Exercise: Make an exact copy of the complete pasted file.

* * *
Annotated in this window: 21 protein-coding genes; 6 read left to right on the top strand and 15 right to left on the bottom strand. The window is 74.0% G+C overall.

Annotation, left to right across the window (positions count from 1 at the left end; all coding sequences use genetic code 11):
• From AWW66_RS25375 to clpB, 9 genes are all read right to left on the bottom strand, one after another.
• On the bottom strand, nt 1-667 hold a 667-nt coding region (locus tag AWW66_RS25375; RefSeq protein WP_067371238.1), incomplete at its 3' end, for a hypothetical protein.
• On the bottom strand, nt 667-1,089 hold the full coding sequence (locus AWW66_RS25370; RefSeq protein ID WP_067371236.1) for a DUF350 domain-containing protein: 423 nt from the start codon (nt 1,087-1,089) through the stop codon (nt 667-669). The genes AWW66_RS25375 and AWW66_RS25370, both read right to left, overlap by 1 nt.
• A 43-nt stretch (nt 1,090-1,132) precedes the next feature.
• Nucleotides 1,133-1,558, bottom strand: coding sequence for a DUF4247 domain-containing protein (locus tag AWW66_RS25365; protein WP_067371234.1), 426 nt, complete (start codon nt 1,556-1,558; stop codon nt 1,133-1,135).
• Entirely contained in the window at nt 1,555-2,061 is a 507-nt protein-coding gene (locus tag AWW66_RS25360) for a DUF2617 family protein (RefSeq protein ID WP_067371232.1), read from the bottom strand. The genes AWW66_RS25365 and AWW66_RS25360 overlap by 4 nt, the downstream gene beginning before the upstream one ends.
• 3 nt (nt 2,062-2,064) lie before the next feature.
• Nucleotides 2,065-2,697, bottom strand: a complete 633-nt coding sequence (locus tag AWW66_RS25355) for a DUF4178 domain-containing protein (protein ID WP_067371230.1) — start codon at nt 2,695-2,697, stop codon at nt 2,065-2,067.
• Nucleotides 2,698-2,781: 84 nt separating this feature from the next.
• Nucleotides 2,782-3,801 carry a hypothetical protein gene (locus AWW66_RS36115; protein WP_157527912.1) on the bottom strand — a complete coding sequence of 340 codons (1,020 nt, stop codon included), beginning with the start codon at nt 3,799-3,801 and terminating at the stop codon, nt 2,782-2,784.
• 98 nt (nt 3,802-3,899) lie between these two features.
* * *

Annotated in this window: 21 protein-coding genes; 6 read left to right on the top strand and 15 right to left on the bottom strand. The window is 74.0% G+C overall.

Annotation, left to right across the window (positions count from 1 at the left end; all coding sequences use genetic code 11):
• From AWW66_RS25375 to clpB, 9 genes are all read right to left on the bottom strand, one after another.
• On the bottom strand, nt 1-667 hold a 667-nt coding region (locus tag AWW66_RS25375; RefSeq protein WP_067371238.1), incomplete at its 3' end, for a hypothetical protein.
• On the bottom strand, nt 667-1,089 hold the full coding sequence (locus AWW66_RS25370; RefSeq protein ID WP_067371236.1) for a DUF350 domain-containing protein: 423 nt from the start codon (nt 1,087-1,089) through the stop codon (nt 667-669). The genes AWW66_RS25375 and AWW66_RS25370, both read right to left, overlap by 1 nt.
• A 43-nt stretch (nt 1,090-1,132) precedes the next feature.
• Nucleotides 1,133-1,558, bottom strand: coding sequence for a DUF4247 domain-containing protein (locus tag AWW66_RS25365; protein WP_067371234.1), 426 nt, complete (start codon nt 1,556-1,558; stop codon nt 1,133-1,135).
• Entirely contained in the window at nt 1,555-2,061 is a 507-nt protein-coding gene (locus tag AWW66_RS25360) for a DUF2617 family protein (RefSeq protein ID WP_067371232.1), read from the bottom strand. The genes AWW66_RS25365 and AWW66_RS25360 overlap by 4 nt, the downstream gene beginning before the upstream one ends.
• 3 nt (nt 2,062-2,064) lie before the next feature.
• Nucleotides 2,065-2,697, bottom strand: a complete 633-nt coding sequence (locus tag AWW66_RS25355) for a DUF4178 domain-containing protein (protein ID WP_067371230.1) — start codon at nt 2,695-2,697, stop codon at nt 2,065-2,067.
• Nucleotides 2,698-2,781: 84 nt separating this feature from the next.
• Nucleotides 2,782-3,801 carry a hypothetical protein gene (locus AWW66_RS36115; protein WP_157527912.1) on the bottom strand — a complete coding sequence of 340 codons (1,020 nt, stop codon included), beginning with the start codon at nt 3,799-3,801 and terminating at the stop codon, nt 2,782-2,784.
• 98 nt (nt 3,802-3,899) lie between these two features.